***Capacitors (commonly referred to as condensers) were installed to cancel-out "noise" caused by the reactive portion of electromagnetic inductors (coils of wire found in ignition coils, voltage regulators, blower motors, etc.). As the electromagnetic field "fades" after power is disconnected from an inductor, it tries to act like a generator "feeding" electricity back into the vehicle circuits. Capacitors are used to "cancel" this reactive portion out. Without them, noise would be heard on the radio via its power circuit connection--not through it's antenna like RF interference.

Typical interference problems:

COMPLAINT:
Whining noise heard in the speaker(s) when the engine is running.

POSSIBLE CAUSE:
A) Bad grounds at one or both ends of the antenna lead and/or bad ground connection at the radio.
B) Alternator/voltage regulator is beginning to fail.

COMPLAINT:
Crackling/popping noises heard when engine is running (intensifies when engine increases in rpm).

POSSIBLE CAUSE:
A) Bad grounds at one or both ends of the antenna lead and/or bad ground connection at the radio.
B) Poor quality spark plug wires that don't have ample radio frequency suppression. Use types with "suppresion cores".
C) Check ignition components (e.g. check to see if the distributor's dwell adjustment "trap door" is fully closed, the correct external condensor is connected to the stock ignition coil, etc.).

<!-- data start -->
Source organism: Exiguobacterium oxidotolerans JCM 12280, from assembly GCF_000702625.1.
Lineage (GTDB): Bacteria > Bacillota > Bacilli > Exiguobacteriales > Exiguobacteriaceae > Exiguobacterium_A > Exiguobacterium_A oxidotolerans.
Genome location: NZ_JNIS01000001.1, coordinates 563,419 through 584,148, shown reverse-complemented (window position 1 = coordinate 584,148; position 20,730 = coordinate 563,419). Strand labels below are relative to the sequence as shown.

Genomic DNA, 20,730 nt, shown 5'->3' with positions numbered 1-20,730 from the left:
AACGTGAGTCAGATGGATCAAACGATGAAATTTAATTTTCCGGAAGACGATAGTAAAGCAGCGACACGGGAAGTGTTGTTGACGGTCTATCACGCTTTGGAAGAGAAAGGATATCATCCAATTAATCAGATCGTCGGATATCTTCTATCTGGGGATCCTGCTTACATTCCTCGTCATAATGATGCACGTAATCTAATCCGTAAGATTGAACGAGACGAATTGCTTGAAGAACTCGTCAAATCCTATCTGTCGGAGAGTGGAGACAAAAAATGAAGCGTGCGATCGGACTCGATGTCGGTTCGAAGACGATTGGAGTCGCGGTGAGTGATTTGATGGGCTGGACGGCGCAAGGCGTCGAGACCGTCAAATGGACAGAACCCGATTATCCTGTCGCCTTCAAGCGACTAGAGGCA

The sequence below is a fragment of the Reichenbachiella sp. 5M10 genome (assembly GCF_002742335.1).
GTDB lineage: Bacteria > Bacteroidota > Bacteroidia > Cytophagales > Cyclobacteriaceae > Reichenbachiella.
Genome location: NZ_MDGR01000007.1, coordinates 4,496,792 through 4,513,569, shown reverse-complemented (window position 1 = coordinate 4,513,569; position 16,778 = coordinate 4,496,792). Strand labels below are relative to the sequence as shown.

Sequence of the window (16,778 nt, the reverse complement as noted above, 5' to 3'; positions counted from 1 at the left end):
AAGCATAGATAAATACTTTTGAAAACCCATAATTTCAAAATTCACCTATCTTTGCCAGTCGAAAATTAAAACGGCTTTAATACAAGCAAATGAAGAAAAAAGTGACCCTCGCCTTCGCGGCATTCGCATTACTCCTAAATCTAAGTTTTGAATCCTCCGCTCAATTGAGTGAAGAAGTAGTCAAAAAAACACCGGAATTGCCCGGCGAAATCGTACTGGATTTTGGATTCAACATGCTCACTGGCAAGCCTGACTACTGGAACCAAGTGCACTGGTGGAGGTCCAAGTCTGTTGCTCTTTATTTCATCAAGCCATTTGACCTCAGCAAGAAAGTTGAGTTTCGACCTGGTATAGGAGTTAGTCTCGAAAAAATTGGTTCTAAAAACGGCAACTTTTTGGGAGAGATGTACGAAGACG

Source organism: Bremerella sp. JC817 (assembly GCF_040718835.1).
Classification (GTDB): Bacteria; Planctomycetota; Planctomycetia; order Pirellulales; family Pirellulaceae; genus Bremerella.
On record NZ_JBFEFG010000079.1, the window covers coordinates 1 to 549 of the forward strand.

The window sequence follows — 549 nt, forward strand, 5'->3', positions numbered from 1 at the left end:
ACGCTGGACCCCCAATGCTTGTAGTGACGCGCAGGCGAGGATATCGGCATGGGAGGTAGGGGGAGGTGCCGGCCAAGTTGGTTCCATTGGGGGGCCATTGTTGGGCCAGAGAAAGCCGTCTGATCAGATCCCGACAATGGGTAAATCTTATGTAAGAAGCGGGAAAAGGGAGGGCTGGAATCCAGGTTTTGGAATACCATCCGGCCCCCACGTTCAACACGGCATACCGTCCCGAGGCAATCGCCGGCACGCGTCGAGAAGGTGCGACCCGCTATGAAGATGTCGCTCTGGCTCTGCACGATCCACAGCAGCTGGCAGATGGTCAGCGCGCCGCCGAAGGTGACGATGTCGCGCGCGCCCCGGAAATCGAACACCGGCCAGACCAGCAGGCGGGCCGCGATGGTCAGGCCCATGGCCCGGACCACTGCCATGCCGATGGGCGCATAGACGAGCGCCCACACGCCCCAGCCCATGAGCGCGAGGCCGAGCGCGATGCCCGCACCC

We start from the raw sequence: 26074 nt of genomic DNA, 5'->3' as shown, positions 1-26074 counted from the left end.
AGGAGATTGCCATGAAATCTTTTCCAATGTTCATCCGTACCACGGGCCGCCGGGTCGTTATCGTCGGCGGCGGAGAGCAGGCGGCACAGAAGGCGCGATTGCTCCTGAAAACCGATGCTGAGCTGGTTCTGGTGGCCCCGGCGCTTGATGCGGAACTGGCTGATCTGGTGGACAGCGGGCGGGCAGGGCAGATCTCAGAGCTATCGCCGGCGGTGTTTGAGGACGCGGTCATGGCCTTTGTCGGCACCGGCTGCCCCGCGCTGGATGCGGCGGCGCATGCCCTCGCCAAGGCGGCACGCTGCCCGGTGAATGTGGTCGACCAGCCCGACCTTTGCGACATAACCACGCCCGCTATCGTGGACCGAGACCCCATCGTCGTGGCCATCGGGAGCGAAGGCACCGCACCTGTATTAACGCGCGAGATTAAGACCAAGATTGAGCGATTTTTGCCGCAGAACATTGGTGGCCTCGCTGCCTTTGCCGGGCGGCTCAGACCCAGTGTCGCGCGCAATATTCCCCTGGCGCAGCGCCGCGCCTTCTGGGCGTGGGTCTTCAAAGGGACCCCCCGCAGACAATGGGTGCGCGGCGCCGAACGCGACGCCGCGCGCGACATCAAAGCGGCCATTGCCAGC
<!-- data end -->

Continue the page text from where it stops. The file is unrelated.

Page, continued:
COMPLAINT:
Noises or static heard when certain electrical accessories are turned on.

POSSIBLE CAUSE:
A) Bad grounds at electrical accessories or antenna connections.
B) See the notes below.


IMPORTANT NOTES:

Most people think that a simple "in-line noise filter" that typically splices into the radio's power circuit will eliminate any and all noise. Unfortunately, this usually solves few problems. These noise filters are ideal for filtering out "interference" caused by such items as blower motors that want to act as generators "feeding" electricity back into the vehicle's circuits. Most interference complaints result from stray RF (radio frequency). RF from items such as ignition components received on radio through antenna components and not through the actual electrical system. Sometimes the most difficult part about finding the source of interference is first determining whether the noise is RF related or not. Take notes when specific noises are heard--whether it is heard all the time, only when certain accessories are on, increases with engine rpm, etc. to help pin-point the source. It may be necessary to re-route aftermarket accessories/wiring to reduce noise.


Lastly, despite attempts to solve problems (see the Antenna Parts section for more help), you may have to "live" with unwanted radio interference if...

-Your vehicle has been altered (e.g. fiberglass body parts installed).

-You have fitted your vehicle with electronic upgrades (e.g. fuel injection, high-output ignition systems, etc.).

-You have added or altered vehicle wiring (e.g. installed a tachometer/related wiring close to radio equipment, added audio amplifiers, etc.).

-You have intalled a modern aftermarket radio (modern technology holds many benefits, yet the AM band may not be as clear as you want because many modern units lack the same quality in "noise filtering" and tuning circuits).

-You live in an area with a lot of stray radio frequency interference (near high-tension power lines, large electrical machinery, etc.).